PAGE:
Large-scale tusk smuggling has reached a record high this year, with at least 2,500 dead elephants used for ivory.
Organised criminals - particularly Asian syndicates - are increasingly involved in the illegal trade, according to environmental agency Traffic.
Experts believe it has been the worst year for the endangered animals since sales of ivory were banned in 1989.
Most cases involve ivory being smuggled from Africa into Asia, where growing wealth has fed a desire for ivory ornaments and rhino horn, which is used in traditional medicine.
Traffic's elephant and rhino expert Tom Milliken said: 'As most large-scale ivory seizures fail to result in any arrests, I fear the criminals are winning.
'The escalation in ivory trade and elephant and rhino killing is being driven by the Asian syndicates that are now firmly enmeshed within African societies.'
It is not clear how many of the animals were killed this year in Africa, but the authorities are alarmed by the early figures.
A record 13 large hauls were seized this year - consisting of an estimated 23,676 kilograms of the desirable product.
It is a dramatic rise from 2010, when just six major seizures took place, of tusks weighing just under 10,000kg.
And the worryingly high number does not even include the ivory that is being smuggled over borders secretly.
On December 21, Malaysian authorities confiscated hundreds of African elephant tusks, worth $1.3million, which were being shipped to Cambodia. The ivory was hidden in containers of handicrafts from Kenya's Mombasa port. Most of the large seizures have originated from Kenyan or Tanzanian ports, according to Washington-based Traffic.
The wildlife trade monitor said 50 elephants a month are being killed and having their tusks hacked off at Tanzania's Selous Game Reserve.
Gangs have taken to shipping the hauls by sea instead of air because of their size, falsifying documents with help of corrupt officials, experts said.
Desirable: Tusks from the endangered species are used to make ivory ornaments and jewellery, which are becoming more popular in Asia as wealth grows (file picture)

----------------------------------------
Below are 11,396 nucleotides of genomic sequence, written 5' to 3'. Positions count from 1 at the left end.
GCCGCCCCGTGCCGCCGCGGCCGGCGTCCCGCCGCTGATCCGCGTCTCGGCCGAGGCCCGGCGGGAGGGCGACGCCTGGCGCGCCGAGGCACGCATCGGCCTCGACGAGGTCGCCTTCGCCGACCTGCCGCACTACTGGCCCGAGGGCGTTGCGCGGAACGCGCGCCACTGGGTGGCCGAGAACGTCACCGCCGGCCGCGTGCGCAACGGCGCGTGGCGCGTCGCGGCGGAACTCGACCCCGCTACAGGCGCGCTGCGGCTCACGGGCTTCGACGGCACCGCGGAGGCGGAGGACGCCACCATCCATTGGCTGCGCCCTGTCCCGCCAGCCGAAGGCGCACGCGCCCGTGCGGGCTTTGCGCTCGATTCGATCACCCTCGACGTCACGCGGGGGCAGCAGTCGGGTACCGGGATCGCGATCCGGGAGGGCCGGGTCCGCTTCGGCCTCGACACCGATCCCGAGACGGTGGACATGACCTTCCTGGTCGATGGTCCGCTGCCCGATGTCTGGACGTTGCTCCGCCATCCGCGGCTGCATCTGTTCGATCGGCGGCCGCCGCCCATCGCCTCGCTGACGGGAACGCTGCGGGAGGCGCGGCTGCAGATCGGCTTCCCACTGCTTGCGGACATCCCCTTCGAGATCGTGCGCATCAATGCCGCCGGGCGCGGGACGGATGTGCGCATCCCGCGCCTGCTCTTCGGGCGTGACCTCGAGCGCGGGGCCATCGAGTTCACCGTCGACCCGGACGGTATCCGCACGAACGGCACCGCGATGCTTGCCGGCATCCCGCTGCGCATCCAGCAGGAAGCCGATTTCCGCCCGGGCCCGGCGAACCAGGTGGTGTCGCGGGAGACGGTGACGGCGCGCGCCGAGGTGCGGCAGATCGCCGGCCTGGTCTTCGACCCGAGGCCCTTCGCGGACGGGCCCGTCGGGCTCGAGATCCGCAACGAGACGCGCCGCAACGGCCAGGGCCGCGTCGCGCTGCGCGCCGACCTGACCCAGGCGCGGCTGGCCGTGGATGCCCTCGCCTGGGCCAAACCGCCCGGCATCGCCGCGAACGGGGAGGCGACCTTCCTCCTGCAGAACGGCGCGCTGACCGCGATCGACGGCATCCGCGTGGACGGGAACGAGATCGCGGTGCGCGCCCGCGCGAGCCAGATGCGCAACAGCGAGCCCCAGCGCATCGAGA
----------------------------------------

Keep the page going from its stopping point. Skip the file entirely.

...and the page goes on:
Mr Milliken said some of the seized ivory has been identified as coming from government-owned stockpiles - made up of confiscated tusks and those of dead elephants - in another sign of corruption.
'In 23 years of compiling ivory seizure data ... this is the worst year ever for large ivory seizures,' he added. '2011 has truly been a horrible year for elephants.'
Rhinos also have suffered, with a record 443 killed this year in South Africa, compared to 333 last year, according to National Geographic News Watch. South Africa is home to 90 per cent of the rhinos left on the continent.
Africa's elephant population was estimated at between 5million and 10million before hunters came to the continent with European colonisation. Widespread poaching for the ivory trade in the 1980s halved the remaining number of African elephants to about 600,000. After the 1989 ban on ivory trade and international efforts to protect the animals, elephants in east and southern Africa were thriving - until the latest threat arrived from Asia.
A report from Kenya's Amboseli National Park, which lies in the shadow of Mount Kilimanjaro, highlighted the dangers. There had been almost no poaching in the park for 30 years until a Chinese company was awarded the contract to build a highway nearby two years ago. Amboseli has lost at least four of its 'big tuskers' since then.
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